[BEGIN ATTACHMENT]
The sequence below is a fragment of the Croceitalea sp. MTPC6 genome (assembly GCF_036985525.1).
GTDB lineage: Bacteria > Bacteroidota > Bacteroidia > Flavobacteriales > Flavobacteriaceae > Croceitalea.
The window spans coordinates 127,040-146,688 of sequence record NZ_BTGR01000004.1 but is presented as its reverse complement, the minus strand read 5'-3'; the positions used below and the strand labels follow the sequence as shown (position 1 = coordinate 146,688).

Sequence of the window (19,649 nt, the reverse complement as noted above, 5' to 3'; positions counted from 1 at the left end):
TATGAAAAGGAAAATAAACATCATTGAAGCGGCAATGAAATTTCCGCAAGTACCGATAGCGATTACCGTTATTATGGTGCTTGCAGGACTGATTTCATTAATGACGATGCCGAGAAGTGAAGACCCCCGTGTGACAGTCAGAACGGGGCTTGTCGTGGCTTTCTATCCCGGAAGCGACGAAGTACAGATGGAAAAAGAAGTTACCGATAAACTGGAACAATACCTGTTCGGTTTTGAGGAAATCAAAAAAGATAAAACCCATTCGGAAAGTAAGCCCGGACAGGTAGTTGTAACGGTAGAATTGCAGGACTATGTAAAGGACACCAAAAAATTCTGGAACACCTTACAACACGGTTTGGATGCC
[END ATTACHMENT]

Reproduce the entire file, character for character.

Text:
The sequence below is a fragment of the Croceitalea sp. MTPC6 genome (assembly GCF_036985525.1).
GTDB lineage: Bacteria > Bacteroidota > Bacteroidia > Flavobacteriales > Flavobacteriaceae > Croceitalea.
The window spans coordinates 127,040-146,688 of sequence record NZ_BTGR01000004.1 but is presented as its reverse complement, the minus strand read 5'-3'; the positions used below and the strand labels follow the sequence as shown (position 1 = coordinate 146,688).

Sequence of the window (19,649 nt, the reverse complement as noted above, 5' to 3'; positions counted from 1 at the left end):
TATGAAAAGGAAAATAAACATCATTGAAGCGGCAATGAAATTTCCGCAAGTACCGATAGCGATTACCGTTATTATGGTGCTTGCAGGACTGATTTCATTAATGACGATGCCGAGAAGTGAAGACCCCCGTGTGACAGTCAGAACGGGGCTTGTCGTGGCTTTCTATCCCGGAAGCGACGAAGTACAGATGGAAAAAGAAGTTACCGATAAACTGGAACAATACCTGTTCGGTTTTGAGGAAATCAAAAAAGATAAAACCCATTCGGAAAGTAAGCCCGGACAGGTAGTTGTAACGGTAGAATTGCAGGACTATGTAAAGGACACCAAAAAATTCTGGAACACCTTACAACACGGTTTGGATGCC